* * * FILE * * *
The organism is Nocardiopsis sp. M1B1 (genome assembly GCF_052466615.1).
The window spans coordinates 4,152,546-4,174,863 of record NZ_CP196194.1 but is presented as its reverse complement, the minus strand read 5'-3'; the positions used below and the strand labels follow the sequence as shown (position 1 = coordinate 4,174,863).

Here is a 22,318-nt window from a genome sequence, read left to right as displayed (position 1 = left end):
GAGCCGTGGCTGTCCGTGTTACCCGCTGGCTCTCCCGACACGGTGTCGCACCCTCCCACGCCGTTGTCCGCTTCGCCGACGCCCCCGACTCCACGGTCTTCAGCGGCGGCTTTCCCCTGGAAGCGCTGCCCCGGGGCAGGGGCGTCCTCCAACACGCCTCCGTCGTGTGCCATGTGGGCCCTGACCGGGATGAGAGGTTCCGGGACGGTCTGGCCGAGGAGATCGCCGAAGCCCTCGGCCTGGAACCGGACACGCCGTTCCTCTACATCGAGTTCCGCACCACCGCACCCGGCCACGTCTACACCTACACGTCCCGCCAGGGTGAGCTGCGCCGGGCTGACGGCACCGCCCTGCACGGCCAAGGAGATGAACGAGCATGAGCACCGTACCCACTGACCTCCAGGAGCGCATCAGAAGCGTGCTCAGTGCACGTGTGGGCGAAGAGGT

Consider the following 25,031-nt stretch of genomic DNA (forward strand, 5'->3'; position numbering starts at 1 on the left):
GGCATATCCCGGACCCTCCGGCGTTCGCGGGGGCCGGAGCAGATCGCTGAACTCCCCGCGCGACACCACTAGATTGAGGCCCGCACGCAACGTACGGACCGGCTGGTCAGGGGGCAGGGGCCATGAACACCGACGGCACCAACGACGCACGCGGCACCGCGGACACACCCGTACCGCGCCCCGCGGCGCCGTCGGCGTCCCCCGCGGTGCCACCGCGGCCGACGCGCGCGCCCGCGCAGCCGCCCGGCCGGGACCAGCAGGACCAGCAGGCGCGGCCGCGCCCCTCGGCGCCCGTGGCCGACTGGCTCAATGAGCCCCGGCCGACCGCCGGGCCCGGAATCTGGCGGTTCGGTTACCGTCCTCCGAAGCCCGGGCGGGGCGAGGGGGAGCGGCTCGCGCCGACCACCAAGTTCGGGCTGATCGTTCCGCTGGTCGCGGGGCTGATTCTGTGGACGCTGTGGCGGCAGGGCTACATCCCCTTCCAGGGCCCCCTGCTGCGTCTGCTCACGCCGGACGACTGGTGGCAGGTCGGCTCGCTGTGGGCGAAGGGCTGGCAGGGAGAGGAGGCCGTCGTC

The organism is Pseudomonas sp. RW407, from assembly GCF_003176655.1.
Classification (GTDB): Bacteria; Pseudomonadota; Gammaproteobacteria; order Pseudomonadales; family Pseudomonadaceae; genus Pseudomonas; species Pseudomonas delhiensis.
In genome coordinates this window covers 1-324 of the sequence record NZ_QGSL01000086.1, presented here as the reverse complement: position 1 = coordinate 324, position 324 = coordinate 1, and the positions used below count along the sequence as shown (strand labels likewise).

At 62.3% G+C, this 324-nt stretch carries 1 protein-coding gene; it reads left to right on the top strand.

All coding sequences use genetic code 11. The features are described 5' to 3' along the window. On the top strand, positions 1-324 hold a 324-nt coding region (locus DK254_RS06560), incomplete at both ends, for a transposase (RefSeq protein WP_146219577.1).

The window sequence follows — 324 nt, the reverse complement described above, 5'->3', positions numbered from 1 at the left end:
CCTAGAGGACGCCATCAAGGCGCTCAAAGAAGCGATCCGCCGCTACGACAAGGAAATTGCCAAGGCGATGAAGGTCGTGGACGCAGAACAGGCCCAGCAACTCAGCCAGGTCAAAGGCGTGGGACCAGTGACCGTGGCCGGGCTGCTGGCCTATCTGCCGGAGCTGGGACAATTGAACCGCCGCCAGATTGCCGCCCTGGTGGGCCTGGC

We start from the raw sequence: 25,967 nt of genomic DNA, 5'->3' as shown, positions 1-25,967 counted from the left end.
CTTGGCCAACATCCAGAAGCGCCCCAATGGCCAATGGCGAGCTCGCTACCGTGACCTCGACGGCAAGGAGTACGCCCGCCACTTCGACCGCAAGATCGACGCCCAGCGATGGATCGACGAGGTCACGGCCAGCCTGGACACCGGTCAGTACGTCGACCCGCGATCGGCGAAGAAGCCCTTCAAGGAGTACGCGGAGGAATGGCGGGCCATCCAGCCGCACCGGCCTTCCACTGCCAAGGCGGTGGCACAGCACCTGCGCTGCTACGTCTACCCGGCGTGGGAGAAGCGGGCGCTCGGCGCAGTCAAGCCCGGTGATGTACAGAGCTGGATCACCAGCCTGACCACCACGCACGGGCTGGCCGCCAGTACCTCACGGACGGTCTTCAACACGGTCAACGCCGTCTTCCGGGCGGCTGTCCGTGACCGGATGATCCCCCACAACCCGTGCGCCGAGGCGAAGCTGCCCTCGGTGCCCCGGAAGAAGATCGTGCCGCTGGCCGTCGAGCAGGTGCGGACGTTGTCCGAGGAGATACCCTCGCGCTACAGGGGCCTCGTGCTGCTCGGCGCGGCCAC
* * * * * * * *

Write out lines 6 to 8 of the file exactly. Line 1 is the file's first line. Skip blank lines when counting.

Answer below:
GGCATATCCCGGACCCTCCGGCGTTCGCGGGGGCCGGAGCAGATCGCTGAACTCCCCGCGCGACACCACTAGATTGAGGCCCGCACGCAACGTACGGACCGGCTGGTCAGGGGGCAGGGGCCATGAACACCGACGGCACCAACGACGCACGCGGCACCGCGGACACACCCGTACCGCGCCCCGCGGCGCCGTCGGCGTCCCCCGCGGTGCCACCGCGGCCGACGCGCGCGCCCGCGCAGCCGCCCGGCCGGGACCAGCAGGACCAGCAGGCGCGGCCGCGCCCCTCGGCGCCCGTGGCCGACTGGCTCAATGAGCCCCGGCCGACCGCCGGGCCCGGAATCTGGCGGTTCGGTTACCGTCCTCCGAAGCCCGGGCGGGGCGAGGGGGAGCGGCTCGCGCCGACCACCAAGTTCGGGCTGATCGTTCCGCTGGTCGCGGGGCTGATTCTGTGGACGCTGTGGCGGCAGGGCTACATCCCCTTCCAGGGCCCCCTGCTGCGTCTGCTCACGCCGGACGACTGGTGGCAGGTCGGCTCGCTGTGGGCGAAGGGCTGGCAGGGAGAGGAGGCCGTCGTC

The organism is Pseudomonas sp. RW407, from assembly GCF_003176655.1.
Classification (GTDB): Bacteria; Pseudomonadota; Gammaproteobacteria; order Pseudomonadales; family Pseudomonadaceae; genus Pseudomonas; species Pseudomonas delhiensis.